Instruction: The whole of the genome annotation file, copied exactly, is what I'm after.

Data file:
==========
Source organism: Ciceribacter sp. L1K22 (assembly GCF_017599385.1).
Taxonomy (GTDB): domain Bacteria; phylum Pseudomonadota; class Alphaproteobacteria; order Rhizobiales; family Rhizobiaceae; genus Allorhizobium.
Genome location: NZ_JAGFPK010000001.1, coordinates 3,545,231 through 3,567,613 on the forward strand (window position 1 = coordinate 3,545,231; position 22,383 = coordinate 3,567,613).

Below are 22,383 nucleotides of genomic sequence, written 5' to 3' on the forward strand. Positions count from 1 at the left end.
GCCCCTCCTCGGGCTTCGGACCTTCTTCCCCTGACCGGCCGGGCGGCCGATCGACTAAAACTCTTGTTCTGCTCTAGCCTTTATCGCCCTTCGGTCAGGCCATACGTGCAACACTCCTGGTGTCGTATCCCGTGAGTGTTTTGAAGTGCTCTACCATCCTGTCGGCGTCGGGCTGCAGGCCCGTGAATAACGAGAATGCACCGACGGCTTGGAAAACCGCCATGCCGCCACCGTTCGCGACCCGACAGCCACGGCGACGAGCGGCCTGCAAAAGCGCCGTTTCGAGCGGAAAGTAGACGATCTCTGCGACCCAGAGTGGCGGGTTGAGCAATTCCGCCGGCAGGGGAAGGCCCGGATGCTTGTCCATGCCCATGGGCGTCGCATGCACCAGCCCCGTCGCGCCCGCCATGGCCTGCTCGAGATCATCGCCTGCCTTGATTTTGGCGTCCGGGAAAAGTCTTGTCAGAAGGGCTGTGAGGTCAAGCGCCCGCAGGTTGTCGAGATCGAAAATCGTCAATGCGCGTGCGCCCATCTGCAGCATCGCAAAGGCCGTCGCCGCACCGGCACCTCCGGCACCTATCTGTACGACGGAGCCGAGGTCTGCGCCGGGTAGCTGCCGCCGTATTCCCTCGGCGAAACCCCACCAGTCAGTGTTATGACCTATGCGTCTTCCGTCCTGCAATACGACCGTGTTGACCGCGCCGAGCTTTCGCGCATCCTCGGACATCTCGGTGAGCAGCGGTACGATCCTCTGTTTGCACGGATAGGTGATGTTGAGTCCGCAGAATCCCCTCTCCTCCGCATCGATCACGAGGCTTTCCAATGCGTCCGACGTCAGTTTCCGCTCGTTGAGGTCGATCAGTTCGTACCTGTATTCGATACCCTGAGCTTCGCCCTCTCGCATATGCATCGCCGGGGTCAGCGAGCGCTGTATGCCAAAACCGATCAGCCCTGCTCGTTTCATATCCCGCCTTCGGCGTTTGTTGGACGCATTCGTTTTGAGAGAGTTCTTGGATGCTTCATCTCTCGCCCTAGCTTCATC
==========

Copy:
Source organism: Ciceribacter sp. L1K22 (assembly GCF_017599385.1).
Taxonomy (GTDB): domain Bacteria; phylum Pseudomonadota; class Alphaproteobacteria; order Rhizobiales; family Rhizobiaceae; genus Allorhizobium.
Genome location: NZ_JAGFPK010000001.1, coordinates 3,545,231 through 3,567,613 on the forward strand (window position 1 = coordinate 3,545,231; position 22,383 = coordinate 3,567,613).

Below are 22,383 nucleotides of genomic sequence, written 5' to 3' on the forward strand. Positions count from 1 at the left end.
GCCCCTCCTCGGGCTTCGGACCTTCTTCCCCTGACCGGCCGGGCGGCCGATCGACTAAAACTCTTGTTCTGCTCTAGCCTTTATCGCCCTTCGGTCAGGCCATACGTGCAACACTCCTGGTGTCGTATCCCGTGAGTGTTTTGAAGTGCTCTACCATCCTGTCGGCGTCGGGCTGCAGGCCCGTGAATAACGAGAATGCACCGACGGCTTGGAAAACCGCCATGCCGCCACCGTTCGCGACCCGACAGCCACGGCGACGAGCGGCCTGCAAAAGCGCCGTTTCGAGCGGAAAGTAGACGATCTCTGCGACCCAGAGTGGCGGGTTGAGCAATTCCGCCGGCAGGGGAAGGCCCGGATGCTTGTCCATGCCCATGGGCGTCGCATGCACCAGCCCCGTCGCGCCCGCCATGGCCTGCTCGAGATCATCGCCTGCCTTGATTTTGGCGTCCGGGAAAAGTCTTGTCAGAAGGGCTGTGAGGTCAAGCGCCCGCAGGTTGTCGAGATCGAAAATCGTCAATGCGCGTGCGCCCATCTGCAGCATCGCAAAGGCCGTCGCCGCACCGGCACCTCCGGCACCTATCTGTACGACGGAGCCGAGGTCTGCGCCGGGTAGCTGCCGCCGTATTCCCTCGGCGAAACCCCACCAGTCAGTGTTATGACCTATGCGTCTTCCGTCCTGCAATACGACCGTGTTGACCGCGCCGAGCTTTCGCGCATCCTCGGACATCTCGGTGAGCAGCGGTACGATCCTCTGTTTGCACGGATAGGTGATGTTGAGTCCGCAGAATCCCCTCTCCTCCGCATCGATCACGAGGCTTTCCAATGCGTCCGACGTCAGTTTCCGCTCGTTGAGGTCGATCAGTTCGTACCTGTATTCGATACCCTGAGCTTCGCCCTCTCGCATATGCATCGCCGGGGTCAGCGAGCGCTGTATGCCAAAACCGATCAGCCCTGCTCGTTTCATATCCCGCCTTCGGCGTTTGTTGGACGCATTCGTTTTGAGAGAGTTCTTGGATGCTTCATCTCTCGCCCTAGCTTCATC